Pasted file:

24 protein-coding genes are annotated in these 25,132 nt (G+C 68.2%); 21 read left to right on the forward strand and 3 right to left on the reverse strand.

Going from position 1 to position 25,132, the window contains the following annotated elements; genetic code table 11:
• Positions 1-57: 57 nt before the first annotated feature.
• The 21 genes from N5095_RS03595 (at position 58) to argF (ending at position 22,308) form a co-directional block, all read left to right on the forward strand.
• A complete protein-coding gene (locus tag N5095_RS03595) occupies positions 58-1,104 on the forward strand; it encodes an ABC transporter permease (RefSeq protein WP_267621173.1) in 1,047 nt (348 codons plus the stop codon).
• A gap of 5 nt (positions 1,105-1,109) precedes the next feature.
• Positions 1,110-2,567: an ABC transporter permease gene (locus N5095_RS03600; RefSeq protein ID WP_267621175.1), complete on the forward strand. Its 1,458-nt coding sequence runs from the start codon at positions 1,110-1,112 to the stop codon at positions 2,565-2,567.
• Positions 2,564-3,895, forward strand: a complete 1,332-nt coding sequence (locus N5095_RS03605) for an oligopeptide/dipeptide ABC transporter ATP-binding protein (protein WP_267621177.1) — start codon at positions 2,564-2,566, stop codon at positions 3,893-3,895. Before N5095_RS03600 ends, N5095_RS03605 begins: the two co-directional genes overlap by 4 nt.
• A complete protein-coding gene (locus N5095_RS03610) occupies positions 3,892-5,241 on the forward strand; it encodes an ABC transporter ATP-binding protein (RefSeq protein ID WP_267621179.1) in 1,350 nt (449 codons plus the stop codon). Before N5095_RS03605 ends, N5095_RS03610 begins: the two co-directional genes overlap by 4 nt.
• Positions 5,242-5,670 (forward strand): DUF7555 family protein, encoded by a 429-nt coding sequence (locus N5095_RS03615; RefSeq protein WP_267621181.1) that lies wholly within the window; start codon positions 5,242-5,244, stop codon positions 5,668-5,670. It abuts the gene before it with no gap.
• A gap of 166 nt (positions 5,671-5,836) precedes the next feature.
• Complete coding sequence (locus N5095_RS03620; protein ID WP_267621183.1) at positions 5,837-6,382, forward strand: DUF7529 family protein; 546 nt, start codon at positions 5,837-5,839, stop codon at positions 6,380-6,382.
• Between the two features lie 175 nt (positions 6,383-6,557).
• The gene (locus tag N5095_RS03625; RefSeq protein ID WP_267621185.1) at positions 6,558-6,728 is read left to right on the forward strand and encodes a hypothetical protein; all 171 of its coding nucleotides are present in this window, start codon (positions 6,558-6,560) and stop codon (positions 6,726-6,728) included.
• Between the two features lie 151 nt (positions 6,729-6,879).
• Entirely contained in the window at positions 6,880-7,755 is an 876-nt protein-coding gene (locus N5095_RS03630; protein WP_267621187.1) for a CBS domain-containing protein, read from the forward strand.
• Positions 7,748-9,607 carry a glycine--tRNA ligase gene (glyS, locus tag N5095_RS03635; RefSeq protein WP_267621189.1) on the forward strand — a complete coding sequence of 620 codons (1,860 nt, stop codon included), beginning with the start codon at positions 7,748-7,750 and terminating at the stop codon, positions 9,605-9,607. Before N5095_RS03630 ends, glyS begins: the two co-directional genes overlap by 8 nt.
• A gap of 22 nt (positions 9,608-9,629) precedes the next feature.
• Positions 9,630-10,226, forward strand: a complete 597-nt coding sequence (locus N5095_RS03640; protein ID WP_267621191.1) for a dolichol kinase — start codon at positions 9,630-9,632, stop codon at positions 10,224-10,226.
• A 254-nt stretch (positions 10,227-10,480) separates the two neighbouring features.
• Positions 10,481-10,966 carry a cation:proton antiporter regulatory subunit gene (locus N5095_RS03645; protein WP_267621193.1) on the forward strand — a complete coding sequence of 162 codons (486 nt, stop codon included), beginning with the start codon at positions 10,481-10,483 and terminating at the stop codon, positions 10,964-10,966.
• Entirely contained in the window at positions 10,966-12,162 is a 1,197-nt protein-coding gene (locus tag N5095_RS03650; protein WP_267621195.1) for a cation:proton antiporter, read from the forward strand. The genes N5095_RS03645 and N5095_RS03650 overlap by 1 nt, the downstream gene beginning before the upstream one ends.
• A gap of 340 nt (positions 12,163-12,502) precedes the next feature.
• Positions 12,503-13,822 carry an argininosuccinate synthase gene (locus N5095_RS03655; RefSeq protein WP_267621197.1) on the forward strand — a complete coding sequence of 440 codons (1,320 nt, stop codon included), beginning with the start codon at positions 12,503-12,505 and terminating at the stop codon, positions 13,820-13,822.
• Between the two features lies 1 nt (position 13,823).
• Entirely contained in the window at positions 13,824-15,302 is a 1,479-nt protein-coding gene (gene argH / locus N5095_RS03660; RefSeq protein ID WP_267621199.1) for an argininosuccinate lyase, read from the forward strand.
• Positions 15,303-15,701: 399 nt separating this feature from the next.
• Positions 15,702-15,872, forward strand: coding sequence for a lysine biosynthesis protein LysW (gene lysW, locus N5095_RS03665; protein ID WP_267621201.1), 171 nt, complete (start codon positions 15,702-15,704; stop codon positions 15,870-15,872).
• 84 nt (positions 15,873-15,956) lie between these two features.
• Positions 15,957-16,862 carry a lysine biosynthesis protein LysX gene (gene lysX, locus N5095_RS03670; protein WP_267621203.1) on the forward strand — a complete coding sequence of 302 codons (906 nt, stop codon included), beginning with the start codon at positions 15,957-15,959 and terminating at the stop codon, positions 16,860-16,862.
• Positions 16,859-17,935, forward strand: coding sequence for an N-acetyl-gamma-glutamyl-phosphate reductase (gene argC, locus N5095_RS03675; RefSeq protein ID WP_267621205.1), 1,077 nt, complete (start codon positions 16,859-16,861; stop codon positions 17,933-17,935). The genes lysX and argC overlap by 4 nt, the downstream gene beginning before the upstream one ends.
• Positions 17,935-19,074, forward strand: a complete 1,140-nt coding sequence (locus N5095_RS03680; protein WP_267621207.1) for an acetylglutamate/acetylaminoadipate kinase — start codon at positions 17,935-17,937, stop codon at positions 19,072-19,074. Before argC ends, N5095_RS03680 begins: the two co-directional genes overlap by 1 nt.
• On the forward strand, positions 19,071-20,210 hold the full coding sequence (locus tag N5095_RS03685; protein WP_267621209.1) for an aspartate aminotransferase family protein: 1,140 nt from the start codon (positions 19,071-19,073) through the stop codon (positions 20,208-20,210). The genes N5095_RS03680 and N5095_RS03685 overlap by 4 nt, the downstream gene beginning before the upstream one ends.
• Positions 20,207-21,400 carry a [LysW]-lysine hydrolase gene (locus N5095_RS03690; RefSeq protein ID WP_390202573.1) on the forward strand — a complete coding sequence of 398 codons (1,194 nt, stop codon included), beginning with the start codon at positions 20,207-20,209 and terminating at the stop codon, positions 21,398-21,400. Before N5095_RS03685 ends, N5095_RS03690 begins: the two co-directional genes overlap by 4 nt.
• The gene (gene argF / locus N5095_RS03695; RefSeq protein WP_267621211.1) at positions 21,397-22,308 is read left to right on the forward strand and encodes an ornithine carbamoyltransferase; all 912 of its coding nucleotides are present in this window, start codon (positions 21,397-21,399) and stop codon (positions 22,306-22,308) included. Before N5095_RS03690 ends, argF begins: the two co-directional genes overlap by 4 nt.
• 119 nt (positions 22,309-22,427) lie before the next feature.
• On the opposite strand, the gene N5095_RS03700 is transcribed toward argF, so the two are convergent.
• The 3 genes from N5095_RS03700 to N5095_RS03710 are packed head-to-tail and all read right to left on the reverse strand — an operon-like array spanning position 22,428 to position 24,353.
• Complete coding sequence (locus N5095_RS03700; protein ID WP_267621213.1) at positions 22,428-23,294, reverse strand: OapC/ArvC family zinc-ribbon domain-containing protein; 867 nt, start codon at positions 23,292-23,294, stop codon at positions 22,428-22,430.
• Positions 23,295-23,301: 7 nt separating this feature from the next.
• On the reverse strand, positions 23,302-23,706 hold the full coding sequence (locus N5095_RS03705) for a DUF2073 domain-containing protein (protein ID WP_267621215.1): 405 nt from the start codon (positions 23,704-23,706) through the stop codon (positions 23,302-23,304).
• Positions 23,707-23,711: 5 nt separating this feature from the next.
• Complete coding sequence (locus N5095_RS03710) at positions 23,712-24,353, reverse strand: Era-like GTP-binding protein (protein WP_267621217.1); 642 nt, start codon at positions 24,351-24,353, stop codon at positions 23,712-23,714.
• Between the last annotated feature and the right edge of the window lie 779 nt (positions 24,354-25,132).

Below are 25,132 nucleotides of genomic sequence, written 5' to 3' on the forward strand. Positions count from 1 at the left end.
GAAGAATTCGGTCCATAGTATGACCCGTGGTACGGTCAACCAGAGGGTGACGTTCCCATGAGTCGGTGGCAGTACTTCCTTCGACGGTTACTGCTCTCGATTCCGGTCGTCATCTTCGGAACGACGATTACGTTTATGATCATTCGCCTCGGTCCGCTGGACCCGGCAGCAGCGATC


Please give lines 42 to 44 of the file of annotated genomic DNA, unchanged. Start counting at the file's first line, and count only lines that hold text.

• Positions 23,707-23,711: 5 nt separating this feature from the next.
• Complete coding sequence (locus N5095_RS03710) at positions 23,712-24,353, reverse strand: Era-like GTP-binding protein (protein WP_267621217.1); 642 nt, start codon at positions 24,351-24,353, stop codon at positions 23,712-23,714.
• Between the last annotated feature and the right edge of the window lie 779 nt (positions 24,354-25,132).